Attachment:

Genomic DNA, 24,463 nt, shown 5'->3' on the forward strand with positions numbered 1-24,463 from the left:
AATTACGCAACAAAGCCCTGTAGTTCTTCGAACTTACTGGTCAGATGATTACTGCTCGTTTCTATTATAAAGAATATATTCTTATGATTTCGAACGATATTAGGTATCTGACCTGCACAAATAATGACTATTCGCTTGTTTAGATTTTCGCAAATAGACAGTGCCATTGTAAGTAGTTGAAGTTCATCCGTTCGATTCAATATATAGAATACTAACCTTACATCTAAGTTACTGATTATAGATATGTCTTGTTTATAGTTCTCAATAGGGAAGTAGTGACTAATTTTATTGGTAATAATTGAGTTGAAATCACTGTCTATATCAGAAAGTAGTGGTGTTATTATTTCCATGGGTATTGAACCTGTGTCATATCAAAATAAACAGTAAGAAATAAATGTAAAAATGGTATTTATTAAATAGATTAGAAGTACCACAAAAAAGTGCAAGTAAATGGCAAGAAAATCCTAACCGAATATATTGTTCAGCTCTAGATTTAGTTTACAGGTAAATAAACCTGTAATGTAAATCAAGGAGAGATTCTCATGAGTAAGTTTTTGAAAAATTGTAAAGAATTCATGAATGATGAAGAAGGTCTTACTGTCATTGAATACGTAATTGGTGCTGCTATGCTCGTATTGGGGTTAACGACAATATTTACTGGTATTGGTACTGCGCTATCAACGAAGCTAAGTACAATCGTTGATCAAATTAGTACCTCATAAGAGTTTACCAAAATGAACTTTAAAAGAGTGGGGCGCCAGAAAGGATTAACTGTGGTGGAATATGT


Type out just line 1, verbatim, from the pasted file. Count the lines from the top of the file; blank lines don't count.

Genomic DNA, 24,463 nt, shown 5'->3' on the forward strand with positions numbered 1-24,463 from the left: